(c) Adjectives in -μwv, like the nouns of agency in -μúv, make the action of the verb the prominent attribute of the person; thus we have αιδήμων, “bashful;” ἐλεήμων, “compassionate;” μνήμov, "mindful;" èπiλýσ-μwv, "forgetful." There are also many compounds of this form, as ἱππο-βά-μων, προβατο-γνώμων, ἀλλοτριο-πράγμων, &c.
(d) Regular verbals in -Tós and -Téos, which have been already exemplified (above, 302, D, (h)).
363 Verbs are derived (1) from nouns, (2) from other verbs. Verbs derived from Nouns.
(a) Verbs which imply to be or to have that which the name signifies are formed in -άω, -έω, -εύω, -ώσσω or -ώττω, -άζω and -w; thus from xoλn, "gall," we have xoλáw, “I have gall;" from kóμn, "long hair," kopáw, "I have long hair;" from Tóλun,
"daring," Toμáw, "I have daring;" from pixos, "a friend," piλéw, “I am a friend;" from coíρavos, “a ruler,” koɩpavéw, “I am a ruler;" from poveús, “a murderer," poveúw, “I am a murderer;" from aλnons, “true," àλŋleúw, “I am truthful;" from VπVOS, "sleep," vπvúσσw, "I am sleeping;" and verbs in -woow are generally intransitive, though we have vypooow, "I moisten :" from Δώριος, “ Doric,” δωριάζω or δωρίζω, “I am Doric in speech or action;" from "EXλŋv, “Greek," éλnviw, "I speak Greek or play the Greek;" from Midos, "a Mede or Persian," undicw, “I favour the Persians."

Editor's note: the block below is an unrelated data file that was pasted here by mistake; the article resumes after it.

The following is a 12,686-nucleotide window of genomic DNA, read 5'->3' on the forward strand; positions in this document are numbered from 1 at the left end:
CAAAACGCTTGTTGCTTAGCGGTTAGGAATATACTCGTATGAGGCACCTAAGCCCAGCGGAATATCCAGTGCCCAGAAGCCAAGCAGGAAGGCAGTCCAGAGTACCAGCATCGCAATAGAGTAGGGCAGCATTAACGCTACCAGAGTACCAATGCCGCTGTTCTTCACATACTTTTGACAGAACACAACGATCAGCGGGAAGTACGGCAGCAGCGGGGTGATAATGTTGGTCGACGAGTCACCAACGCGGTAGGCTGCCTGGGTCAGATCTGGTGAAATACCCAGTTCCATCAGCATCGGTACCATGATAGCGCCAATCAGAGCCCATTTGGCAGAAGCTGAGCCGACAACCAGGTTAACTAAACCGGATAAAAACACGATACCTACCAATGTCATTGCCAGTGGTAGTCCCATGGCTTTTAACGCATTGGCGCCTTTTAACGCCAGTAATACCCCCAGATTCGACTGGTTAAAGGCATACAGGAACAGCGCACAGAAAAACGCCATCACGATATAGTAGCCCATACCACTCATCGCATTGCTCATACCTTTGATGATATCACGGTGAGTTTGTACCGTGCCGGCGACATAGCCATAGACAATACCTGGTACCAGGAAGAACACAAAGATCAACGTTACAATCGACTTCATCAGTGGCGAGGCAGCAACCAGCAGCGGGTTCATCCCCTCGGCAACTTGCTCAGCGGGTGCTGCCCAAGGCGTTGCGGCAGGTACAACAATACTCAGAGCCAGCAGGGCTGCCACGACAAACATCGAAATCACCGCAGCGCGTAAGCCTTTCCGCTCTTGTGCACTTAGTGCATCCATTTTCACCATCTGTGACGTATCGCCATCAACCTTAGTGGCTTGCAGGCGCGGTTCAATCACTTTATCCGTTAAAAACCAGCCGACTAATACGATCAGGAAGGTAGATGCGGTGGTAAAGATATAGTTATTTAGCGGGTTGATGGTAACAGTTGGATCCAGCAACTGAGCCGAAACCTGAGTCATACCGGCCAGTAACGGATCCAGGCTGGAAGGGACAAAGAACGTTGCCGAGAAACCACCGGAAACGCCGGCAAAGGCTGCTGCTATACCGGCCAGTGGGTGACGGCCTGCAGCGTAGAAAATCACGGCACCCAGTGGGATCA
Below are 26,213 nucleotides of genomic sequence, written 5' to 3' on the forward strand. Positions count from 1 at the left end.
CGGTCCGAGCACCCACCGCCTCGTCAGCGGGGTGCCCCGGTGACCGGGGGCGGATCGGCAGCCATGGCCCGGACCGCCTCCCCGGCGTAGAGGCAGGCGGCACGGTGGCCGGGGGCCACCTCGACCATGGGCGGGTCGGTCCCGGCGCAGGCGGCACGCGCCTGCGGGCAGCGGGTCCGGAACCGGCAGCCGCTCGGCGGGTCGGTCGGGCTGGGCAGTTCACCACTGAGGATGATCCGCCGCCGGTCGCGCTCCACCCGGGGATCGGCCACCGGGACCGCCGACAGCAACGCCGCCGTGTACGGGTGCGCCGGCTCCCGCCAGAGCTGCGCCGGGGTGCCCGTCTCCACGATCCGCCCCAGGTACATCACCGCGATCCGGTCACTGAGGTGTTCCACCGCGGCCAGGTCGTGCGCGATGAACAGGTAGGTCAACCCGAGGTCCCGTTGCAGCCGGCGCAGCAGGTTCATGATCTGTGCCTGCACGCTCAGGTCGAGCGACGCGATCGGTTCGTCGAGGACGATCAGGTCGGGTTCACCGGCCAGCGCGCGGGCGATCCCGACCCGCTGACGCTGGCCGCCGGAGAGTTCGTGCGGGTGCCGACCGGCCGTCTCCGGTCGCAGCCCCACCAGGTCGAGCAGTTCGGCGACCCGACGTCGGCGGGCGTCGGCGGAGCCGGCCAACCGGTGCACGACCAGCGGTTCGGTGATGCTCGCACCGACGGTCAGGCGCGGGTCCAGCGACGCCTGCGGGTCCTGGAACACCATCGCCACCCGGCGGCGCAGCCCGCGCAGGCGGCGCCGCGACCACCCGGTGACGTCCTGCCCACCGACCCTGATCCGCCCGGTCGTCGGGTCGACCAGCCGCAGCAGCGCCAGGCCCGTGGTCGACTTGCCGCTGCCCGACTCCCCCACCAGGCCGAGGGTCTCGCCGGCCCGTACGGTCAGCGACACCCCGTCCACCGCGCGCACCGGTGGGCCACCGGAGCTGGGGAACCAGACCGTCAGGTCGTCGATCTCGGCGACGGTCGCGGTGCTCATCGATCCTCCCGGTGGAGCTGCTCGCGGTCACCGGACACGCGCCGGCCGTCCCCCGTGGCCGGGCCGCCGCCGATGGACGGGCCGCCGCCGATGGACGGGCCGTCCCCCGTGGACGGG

(b) Causative verbs, which express that we carry into act that which is proper to the noun, are formed in -ów, -íšw, -ółw, -úvw (-aivo); thus from douxos, "a slave," we have dovλów, "I make a (-αίνω); δοῦλος, slave;" from Tóλeμos, "war," Toλeμów, "I make hostile," and TоλEμiç, "I make war" (but Toλeμéw, "I am at war," according to (a)); from aiμa, "blood," aipariçw, “I make bloody;" from TλOÛTOS, "riches," Tλovτiw, "I make rich" (but πλoνтéw, “I am rich"); from ápuós, "a joining," appów, "I fit;" from dus, "sweet," dúvo, "I sweeten;" from oua, "a sign," onpaivo, σημαίνω, "I signify;" from coîλos, "hollow," Koiλaivw, "I make hollow."